DICE has been praised for its groundbreaking new engine, Frostbite 2, due to its capabilities. Its technical prowess has already been showcased in Battlefield 3, as well as Need for Speed: The Run, but how will the engine make a transition to the next-generation of consoles?
Asked whether he foresees considerable improvement in both visuals and AI created by Frostbite 2 upon next-generation arriving, executive producer Patrick Bach told Eurogamer: “Yes and no. Yes because we will have a better understanding of our own technology. Knowing your tools would make it better. But then, if you look at the game we have, even on the current generation we’re thinking about how we can make things better.”
“But then on top of that, it all depends on how much CPU, how much memory, how much GPU do you get extra?” continued Bach. “You’re competing now with the high end PC, where you have a lot of power. When we released the first imagery on PC for Battlefield 3, people were like, oh my god, is this possible?”
“If the consoles don’t take a big step beyond that, if it’s on par with PC, PC will still be the bar of how pretty something can look. How do you make sure you create one game for all the platforms that is scaleable, so you don’t have to rebuild the game?” he said. “Here’s a game with one AI, but here’s the same game with a completely new AI because we couldn’t do that on the other one. It’s all about managing risk and focusing on scaleability and finding the right balance. It’s hard to answer if you don’t have the specs for the consoles.”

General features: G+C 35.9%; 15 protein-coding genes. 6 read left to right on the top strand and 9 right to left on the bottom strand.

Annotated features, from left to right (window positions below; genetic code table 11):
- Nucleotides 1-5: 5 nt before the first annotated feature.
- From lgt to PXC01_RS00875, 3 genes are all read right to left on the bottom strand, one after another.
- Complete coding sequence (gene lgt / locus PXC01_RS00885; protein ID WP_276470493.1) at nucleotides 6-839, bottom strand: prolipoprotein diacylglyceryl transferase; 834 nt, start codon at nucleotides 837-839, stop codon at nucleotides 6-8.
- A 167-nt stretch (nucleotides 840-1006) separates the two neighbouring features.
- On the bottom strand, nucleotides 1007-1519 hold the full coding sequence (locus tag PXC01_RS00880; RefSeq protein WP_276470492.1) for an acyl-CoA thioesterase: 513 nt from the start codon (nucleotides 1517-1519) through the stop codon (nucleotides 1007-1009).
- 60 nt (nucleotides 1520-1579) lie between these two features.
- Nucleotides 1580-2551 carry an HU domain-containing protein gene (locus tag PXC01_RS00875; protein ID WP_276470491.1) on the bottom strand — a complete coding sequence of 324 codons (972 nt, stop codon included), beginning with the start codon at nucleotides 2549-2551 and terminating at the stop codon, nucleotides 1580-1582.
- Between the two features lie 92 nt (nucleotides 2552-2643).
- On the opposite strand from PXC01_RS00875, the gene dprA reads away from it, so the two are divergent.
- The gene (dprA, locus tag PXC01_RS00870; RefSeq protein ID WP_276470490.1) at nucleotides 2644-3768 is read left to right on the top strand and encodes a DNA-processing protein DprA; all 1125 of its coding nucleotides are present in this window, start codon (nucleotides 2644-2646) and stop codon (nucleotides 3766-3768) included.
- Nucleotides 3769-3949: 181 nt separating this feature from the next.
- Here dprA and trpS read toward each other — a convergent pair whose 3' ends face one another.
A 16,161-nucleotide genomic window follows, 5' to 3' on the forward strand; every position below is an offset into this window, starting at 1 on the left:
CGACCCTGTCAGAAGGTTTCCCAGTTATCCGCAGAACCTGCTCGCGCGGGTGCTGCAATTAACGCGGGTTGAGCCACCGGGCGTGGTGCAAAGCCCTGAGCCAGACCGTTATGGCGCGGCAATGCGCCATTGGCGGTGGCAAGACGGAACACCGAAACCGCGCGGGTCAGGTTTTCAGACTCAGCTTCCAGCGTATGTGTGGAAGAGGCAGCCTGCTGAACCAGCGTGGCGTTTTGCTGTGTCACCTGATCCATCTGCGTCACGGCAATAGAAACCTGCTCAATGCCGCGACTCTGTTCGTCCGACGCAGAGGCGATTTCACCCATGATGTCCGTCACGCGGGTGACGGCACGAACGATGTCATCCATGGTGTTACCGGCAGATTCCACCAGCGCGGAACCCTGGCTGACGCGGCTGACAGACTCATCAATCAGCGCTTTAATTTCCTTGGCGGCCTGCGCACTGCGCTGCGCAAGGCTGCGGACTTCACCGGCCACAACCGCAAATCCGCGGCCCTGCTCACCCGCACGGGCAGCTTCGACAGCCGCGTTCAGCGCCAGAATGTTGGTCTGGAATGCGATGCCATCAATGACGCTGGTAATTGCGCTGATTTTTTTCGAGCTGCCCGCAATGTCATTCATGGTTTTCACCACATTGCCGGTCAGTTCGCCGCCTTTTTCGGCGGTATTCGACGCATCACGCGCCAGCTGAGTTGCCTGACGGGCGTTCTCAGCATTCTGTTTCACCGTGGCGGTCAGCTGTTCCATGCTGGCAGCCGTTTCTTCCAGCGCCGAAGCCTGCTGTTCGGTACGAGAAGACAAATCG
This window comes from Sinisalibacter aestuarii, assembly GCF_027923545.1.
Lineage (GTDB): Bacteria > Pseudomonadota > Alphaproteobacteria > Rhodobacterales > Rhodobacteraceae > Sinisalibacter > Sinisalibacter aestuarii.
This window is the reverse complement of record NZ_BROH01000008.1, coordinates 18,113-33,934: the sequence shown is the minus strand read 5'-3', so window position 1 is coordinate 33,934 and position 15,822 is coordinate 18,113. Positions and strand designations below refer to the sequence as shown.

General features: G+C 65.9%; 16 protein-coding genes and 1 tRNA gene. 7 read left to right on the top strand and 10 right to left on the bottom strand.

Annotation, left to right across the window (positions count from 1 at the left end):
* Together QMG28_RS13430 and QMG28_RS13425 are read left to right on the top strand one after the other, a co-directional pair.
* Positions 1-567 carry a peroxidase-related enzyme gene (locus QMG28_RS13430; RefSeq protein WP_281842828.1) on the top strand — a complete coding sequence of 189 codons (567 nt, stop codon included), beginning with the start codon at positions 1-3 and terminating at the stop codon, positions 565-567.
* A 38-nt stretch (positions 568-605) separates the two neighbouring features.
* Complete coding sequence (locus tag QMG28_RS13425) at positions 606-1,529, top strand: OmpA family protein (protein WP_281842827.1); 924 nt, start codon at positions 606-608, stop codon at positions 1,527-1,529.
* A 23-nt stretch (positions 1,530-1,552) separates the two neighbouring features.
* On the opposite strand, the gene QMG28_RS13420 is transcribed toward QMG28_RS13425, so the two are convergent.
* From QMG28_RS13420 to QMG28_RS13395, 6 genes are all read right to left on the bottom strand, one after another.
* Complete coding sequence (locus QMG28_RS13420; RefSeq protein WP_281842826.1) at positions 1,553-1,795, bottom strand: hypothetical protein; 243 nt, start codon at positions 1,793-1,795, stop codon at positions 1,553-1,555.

DICE’s main current focus, meanwhile, is still geared towards Battlefield 3, which they claim still has 12-18 months of value to offer players. Their bold statement will be sparked by the imminent release of expansion pack Close Quarters in June. That will be followed by both Armored Kill in Q3 and End Game during Q4.
This June legions of Battlefield fans, quite frankly, won’t be surprised in the least with the release of Battlefield 3: Close Quarters. The DLC title says it all. And the trailer released several weeks ago reveals everything you need to know.
But a lack of surprise doesn’t mean you won’t love it. (And, hey, we’ve got a new trailer to look at.)
Ditching the large-scale, vehicle-trodden landscapes filled with tanks and jeeps and jet planes and helicopters thrashing about dusty roads and sunny skies, developer DICE has decided to make everything, shall we say, intimate. In Close Quarters—due in June for PC and Xbox 360 for $14.99, with PS3 players it one week earlier—they’ll experience a popcorn festival of tightly-knit maps designed for face stabs, shotguns blasts to the chest, and obliterating missile strikes in narrow corridors.
In short, it’s a powder keg of claustrophobic fun.
During EA’s event held in San Francisco, Ca. last week (where Crysis 3 was also demoed), I sat down and played several dozen games on the PlayStation 3 and experienced a different kind of Battlefield; one that made me shout, talk crap to my opponents, and laugh. (Normally, I just shout and talk crap.)